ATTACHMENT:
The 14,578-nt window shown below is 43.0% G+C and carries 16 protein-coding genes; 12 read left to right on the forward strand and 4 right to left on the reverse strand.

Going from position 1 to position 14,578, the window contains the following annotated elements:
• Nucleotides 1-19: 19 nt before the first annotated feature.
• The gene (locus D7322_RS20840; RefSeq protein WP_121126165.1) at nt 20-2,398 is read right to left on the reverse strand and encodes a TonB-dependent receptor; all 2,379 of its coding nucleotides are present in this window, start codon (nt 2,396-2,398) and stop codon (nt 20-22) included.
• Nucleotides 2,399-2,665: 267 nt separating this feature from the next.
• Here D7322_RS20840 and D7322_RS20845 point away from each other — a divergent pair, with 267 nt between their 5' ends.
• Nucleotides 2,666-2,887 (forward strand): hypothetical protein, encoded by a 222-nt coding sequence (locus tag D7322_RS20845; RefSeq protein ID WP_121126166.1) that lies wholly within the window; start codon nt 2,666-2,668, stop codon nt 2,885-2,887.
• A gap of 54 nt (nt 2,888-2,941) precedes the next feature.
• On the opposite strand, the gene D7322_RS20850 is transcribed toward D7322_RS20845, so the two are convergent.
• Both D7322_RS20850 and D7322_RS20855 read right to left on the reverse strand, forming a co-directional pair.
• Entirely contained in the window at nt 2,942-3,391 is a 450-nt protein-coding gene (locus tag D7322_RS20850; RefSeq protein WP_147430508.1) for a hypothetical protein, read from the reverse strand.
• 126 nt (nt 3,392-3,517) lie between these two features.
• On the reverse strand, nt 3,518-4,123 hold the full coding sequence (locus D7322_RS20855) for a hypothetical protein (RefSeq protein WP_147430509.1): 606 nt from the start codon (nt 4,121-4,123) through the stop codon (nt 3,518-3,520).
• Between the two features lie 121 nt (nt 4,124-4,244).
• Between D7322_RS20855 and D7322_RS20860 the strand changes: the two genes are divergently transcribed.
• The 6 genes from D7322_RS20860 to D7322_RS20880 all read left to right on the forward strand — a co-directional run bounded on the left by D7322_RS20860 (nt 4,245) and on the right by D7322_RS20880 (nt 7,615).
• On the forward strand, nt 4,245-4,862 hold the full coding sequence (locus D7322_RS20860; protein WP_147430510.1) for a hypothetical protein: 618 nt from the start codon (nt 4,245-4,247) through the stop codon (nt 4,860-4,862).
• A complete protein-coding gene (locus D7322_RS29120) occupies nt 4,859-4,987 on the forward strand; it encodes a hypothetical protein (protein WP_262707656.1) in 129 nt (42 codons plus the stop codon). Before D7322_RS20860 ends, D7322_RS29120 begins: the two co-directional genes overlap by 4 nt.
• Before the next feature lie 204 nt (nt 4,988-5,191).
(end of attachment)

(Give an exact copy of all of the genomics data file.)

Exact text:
The 14,578-nt window shown below is 43.0% G+C and carries 16 protein-coding genes; 12 read left to right on the forward strand and 4 right to left on the reverse strand.

Going from position 1 to position 14,578, the window contains the following annotated elements:
• Nucleotides 1-19: 19 nt before the first annotated feature.
• The gene (locus D7322_RS20840; RefSeq protein WP_121126165.1) at nt 20-2,398 is read right to left on the reverse strand and encodes a TonB-dependent receptor; all 2,379 of its coding nucleotides are present in this window, start codon (nt 2,396-2,398) and stop codon (nt 20-22) included.
• Nucleotides 2,399-2,665: 267 nt separating this feature from the next.
• Here D7322_RS20840 and D7322_RS20845 point away from each other — a divergent pair, with 267 nt between their 5' ends.
• Nucleotides 2,666-2,887 (forward strand): hypothetical protein, encoded by a 222-nt coding sequence (locus tag D7322_RS20845; RefSeq protein ID WP_121126166.1) that lies wholly within the window; start codon nt 2,666-2,668, stop codon nt 2,885-2,887.
• A gap of 54 nt (nt 2,888-2,941) precedes the next feature.
• On the opposite strand, the gene D7322_RS20850 is transcribed toward D7322_RS20845, so the two are convergent.
• Both D7322_RS20850 and D7322_RS20855 read right to left on the reverse strand, forming a co-directional pair.
• Entirely contained in the window at nt 2,942-3,391 is a 450-nt protein-coding gene (locus tag D7322_RS20850; RefSeq protein WP_147430508.1) for a hypothetical protein, read from the reverse strand.
• 126 nt (nt 3,392-3,517) lie between these two features.
• On the reverse strand, nt 3,518-4,123 hold the full coding sequence (locus D7322_RS20855) for a hypothetical protein (RefSeq protein WP_147430509.1): 606 nt from the start codon (nt 4,121-4,123) through the stop codon (nt 3,518-3,520).
• Between the two features lie 121 nt (nt 4,124-4,244).
• Between D7322_RS20855 and D7322_RS20860 the strand changes: the two genes are divergently transcribed.
• The 6 genes from D7322_RS20860 to D7322_RS20880 all read left to right on the forward strand — a co-directional run bounded on the left by D7322_RS20860 (nt 4,245) and on the right by D7322_RS20880 (nt 7,615).
• On the forward strand, nt 4,245-4,862 hold the full coding sequence (locus D7322_RS20860; protein WP_147430510.1) for a hypothetical protein: 618 nt from the start codon (nt 4,245-4,247) through the stop codon (nt 4,860-4,862).
• A complete protein-coding gene (locus D7322_RS29120) occupies nt 4,859-4,987 on the forward strand; it encodes a hypothetical protein (protein WP_262707656.1) in 129 nt (42 codons plus the stop codon). Before D7322_RS20860 ends, D7322_RS29120 begins: the two co-directional genes overlap by 4 nt.
• Before the next feature lie 204 nt (nt 4,988-5,191).